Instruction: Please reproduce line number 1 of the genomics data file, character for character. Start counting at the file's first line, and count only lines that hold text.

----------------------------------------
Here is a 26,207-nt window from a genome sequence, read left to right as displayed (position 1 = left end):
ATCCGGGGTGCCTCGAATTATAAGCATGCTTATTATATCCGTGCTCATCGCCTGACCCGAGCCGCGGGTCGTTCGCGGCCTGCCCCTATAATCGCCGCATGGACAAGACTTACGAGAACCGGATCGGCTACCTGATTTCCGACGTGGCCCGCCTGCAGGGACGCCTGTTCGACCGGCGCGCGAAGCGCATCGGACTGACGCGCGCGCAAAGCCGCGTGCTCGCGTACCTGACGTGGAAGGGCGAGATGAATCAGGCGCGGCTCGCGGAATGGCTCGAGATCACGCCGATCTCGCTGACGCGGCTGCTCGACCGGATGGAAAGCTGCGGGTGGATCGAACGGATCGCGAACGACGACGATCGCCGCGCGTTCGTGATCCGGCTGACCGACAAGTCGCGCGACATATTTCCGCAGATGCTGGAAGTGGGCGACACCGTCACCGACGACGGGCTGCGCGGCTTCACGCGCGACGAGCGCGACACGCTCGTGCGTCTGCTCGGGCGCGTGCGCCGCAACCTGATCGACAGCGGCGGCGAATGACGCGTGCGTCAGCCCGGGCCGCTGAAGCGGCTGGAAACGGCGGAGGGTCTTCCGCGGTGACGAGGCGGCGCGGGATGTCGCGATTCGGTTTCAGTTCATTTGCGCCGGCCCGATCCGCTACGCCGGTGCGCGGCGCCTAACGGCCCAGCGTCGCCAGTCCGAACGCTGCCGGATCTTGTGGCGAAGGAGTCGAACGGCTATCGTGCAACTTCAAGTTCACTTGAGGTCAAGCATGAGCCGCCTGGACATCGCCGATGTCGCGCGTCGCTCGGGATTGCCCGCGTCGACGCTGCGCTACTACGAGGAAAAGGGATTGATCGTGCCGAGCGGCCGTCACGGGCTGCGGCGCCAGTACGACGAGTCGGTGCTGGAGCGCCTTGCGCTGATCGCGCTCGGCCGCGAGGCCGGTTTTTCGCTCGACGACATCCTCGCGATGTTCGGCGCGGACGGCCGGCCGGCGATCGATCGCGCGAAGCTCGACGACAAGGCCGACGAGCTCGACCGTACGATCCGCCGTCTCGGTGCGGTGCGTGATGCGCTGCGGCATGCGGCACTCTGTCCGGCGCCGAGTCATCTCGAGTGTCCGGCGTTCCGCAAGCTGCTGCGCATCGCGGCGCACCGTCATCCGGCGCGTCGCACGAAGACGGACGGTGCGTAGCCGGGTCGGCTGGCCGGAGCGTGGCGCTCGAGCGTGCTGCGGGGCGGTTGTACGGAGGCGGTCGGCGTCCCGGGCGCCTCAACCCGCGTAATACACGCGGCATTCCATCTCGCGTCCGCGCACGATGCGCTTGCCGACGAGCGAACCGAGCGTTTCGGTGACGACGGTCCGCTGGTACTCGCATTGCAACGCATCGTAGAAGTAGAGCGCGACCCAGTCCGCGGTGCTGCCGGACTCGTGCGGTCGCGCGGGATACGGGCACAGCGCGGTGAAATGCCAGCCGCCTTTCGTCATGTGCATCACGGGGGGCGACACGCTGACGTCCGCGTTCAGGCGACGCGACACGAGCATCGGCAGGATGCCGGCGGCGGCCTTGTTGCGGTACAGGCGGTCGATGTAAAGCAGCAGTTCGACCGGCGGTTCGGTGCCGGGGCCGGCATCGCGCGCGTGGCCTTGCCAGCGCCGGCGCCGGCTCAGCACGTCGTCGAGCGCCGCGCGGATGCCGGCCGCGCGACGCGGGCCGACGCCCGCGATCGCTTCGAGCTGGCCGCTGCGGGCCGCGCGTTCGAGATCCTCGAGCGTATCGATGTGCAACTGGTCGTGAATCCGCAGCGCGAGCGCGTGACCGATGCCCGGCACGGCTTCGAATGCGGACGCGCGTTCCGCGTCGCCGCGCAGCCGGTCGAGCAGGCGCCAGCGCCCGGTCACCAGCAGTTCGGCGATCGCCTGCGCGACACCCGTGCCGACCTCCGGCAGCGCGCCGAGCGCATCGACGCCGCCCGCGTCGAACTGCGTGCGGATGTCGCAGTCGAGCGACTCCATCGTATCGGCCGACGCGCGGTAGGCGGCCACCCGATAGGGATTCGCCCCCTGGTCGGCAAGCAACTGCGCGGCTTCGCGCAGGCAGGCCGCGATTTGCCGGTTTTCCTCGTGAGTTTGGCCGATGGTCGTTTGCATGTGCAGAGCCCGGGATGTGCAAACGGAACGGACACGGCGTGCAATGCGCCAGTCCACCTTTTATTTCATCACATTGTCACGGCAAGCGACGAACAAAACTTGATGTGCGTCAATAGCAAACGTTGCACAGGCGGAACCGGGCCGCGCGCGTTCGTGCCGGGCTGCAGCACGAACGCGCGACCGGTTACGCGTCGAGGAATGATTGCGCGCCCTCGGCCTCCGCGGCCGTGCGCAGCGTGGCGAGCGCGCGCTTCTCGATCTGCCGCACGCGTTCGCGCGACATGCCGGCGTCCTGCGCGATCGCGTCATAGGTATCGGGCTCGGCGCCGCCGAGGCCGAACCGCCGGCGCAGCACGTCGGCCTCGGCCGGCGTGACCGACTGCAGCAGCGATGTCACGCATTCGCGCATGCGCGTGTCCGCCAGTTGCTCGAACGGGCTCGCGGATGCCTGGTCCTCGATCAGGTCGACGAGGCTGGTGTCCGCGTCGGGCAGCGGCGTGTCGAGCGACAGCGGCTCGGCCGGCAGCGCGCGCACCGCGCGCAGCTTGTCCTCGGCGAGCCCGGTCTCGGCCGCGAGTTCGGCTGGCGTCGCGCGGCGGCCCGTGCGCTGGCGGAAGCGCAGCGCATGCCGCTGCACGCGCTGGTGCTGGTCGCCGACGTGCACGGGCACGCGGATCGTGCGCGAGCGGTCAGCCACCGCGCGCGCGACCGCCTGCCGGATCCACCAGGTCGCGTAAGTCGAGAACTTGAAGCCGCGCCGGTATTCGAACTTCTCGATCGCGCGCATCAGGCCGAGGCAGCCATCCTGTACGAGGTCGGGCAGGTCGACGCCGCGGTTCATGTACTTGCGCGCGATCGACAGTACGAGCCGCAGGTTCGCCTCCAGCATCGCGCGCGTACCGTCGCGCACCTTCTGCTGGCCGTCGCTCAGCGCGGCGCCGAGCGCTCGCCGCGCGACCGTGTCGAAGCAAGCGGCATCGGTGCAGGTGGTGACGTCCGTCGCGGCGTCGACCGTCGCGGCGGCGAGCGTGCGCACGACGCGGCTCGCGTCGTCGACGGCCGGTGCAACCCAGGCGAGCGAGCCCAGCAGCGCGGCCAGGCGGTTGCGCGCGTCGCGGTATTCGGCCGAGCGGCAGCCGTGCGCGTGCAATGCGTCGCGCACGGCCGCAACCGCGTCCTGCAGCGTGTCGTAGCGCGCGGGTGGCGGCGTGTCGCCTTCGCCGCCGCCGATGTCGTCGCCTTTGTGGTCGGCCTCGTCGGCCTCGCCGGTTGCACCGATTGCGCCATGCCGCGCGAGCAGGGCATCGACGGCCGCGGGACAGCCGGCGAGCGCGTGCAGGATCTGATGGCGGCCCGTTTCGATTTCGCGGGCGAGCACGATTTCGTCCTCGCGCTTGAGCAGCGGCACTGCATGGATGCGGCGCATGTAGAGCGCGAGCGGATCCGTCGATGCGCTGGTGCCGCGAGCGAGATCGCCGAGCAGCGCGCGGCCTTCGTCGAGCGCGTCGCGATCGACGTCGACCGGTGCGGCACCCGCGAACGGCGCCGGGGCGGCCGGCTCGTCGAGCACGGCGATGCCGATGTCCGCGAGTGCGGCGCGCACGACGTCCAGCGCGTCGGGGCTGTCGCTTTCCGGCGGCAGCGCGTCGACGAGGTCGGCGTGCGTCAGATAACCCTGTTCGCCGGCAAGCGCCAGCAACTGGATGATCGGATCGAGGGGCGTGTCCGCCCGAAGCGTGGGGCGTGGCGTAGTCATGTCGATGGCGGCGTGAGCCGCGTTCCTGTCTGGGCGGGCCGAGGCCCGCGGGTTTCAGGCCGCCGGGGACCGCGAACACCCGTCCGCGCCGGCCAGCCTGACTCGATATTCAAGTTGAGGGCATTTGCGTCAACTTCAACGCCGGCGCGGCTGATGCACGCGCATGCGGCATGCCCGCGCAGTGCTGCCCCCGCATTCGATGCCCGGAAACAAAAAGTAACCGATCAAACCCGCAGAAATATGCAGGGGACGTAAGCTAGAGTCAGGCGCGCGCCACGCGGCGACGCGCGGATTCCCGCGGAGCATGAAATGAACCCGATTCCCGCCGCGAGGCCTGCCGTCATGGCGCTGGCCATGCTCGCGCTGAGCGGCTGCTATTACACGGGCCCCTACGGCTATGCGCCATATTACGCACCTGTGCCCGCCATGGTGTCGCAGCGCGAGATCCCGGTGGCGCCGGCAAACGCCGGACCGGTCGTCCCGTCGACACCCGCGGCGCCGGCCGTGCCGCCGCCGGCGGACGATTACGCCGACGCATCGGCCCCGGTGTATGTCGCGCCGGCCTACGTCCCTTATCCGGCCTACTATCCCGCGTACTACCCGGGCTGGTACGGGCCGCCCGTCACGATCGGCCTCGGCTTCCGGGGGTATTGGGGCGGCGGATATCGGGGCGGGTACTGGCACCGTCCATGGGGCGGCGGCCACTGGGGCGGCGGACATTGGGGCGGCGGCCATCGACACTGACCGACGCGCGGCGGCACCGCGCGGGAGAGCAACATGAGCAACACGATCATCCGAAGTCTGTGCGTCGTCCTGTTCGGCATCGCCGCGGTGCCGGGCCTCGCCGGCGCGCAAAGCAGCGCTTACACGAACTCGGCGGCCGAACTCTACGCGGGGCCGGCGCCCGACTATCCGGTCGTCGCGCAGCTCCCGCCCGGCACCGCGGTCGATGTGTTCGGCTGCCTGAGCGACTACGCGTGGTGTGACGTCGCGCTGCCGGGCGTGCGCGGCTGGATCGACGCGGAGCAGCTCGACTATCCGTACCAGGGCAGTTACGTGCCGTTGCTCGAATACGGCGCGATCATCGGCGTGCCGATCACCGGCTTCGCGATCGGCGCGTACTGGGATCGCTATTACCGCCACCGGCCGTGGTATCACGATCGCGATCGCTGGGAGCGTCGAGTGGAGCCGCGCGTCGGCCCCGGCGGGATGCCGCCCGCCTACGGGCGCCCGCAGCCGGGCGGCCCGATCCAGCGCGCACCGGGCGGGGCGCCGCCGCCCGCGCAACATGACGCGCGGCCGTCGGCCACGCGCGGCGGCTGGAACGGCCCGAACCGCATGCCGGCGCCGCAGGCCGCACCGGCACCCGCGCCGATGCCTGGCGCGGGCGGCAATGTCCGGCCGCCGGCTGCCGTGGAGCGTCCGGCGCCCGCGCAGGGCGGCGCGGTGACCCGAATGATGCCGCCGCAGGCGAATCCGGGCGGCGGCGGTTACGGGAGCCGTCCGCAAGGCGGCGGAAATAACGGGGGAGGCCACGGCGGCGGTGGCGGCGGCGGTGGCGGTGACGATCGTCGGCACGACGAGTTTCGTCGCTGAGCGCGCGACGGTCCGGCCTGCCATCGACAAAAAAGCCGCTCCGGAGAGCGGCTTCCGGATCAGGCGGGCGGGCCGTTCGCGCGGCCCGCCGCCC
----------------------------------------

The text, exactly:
Here is a 26,207-nt window from a genome sequence, read left to right as displayed (position 1 = left end):